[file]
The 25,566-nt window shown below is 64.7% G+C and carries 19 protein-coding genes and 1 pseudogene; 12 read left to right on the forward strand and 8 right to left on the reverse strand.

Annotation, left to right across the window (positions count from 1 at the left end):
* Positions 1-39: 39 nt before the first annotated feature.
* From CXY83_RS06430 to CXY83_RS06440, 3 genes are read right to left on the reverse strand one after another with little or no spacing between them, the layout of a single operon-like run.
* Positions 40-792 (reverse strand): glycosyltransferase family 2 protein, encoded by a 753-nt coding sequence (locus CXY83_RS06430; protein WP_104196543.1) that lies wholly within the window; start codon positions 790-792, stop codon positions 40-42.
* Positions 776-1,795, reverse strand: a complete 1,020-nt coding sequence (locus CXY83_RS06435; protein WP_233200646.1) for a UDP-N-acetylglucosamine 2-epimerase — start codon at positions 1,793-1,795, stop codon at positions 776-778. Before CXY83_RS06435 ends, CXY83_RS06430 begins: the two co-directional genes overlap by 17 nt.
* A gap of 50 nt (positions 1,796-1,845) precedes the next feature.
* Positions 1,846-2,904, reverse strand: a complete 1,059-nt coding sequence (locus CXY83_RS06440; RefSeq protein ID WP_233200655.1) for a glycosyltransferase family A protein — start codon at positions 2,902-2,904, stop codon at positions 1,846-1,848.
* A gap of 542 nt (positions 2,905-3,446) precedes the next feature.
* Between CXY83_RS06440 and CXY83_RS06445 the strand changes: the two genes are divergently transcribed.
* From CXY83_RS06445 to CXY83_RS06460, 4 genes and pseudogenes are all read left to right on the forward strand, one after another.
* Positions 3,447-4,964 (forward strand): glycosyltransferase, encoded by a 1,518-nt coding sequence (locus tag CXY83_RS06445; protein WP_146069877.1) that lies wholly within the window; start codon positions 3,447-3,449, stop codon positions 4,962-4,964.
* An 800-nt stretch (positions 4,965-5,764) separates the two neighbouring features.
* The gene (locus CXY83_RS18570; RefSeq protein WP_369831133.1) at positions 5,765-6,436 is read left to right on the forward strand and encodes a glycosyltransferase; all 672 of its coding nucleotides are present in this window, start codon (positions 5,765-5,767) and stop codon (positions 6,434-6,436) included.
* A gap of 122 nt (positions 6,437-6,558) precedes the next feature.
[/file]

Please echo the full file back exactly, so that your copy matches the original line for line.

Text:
The 25,566-nt window shown below is 64.7% G+C and carries 19 protein-coding genes and 1 pseudogene; 12 read left to right on the forward strand and 8 right to left on the reverse strand.

Annotation, left to right across the window (positions count from 1 at the left end):
* Positions 1-39: 39 nt before the first annotated feature.
* From CXY83_RS06430 to CXY83_RS06440, 3 genes are read right to left on the reverse strand one after another with little or no spacing between them, the layout of a single operon-like run.
* Positions 40-792 (reverse strand): glycosyltransferase family 2 protein, encoded by a 753-nt coding sequence (locus CXY83_RS06430; protein WP_104196543.1) that lies wholly within the window; start codon positions 790-792, stop codon positions 40-42.
* Positions 776-1,795, reverse strand: a complete 1,020-nt coding sequence (locus CXY83_RS06435; protein WP_233200646.1) for a UDP-N-acetylglucosamine 2-epimerase — start codon at positions 1,793-1,795, stop codon at positions 776-778. Before CXY83_RS06435 ends, CXY83_RS06430 begins: the two co-directional genes overlap by 17 nt.
* A gap of 50 nt (positions 1,796-1,845) precedes the next feature.
* Positions 1,846-2,904, reverse strand: a complete 1,059-nt coding sequence (locus CXY83_RS06440; RefSeq protein ID WP_233200655.1) for a glycosyltransferase family A protein — start codon at positions 2,902-2,904, stop codon at positions 1,846-1,848.
* A gap of 542 nt (positions 2,905-3,446) precedes the next feature.
* Between CXY83_RS06440 and CXY83_RS06445 the strand changes: the two genes are divergently transcribed.
* From CXY83_RS06445 to CXY83_RS06460, 4 genes and pseudogenes are all read left to right on the forward strand, one after another.
* Positions 3,447-4,964 (forward strand): glycosyltransferase, encoded by a 1,518-nt coding sequence (locus tag CXY83_RS06445; protein WP_146069877.1) that lies wholly within the window; start codon positions 3,447-3,449, stop codon positions 4,962-4,964.
* An 800-nt stretch (positions 4,965-5,764) separates the two neighbouring features.
* The gene (locus CXY83_RS18570; RefSeq protein WP_369831133.1) at positions 5,765-6,436 is read left to right on the forward strand and encodes a glycosyltransferase; all 672 of its coding nucleotides are present in this window, start codon (positions 5,765-5,767) and stop codon (positions 6,434-6,436) included.
* A gap of 122 nt (positions 6,437-6,558) precedes the next feature.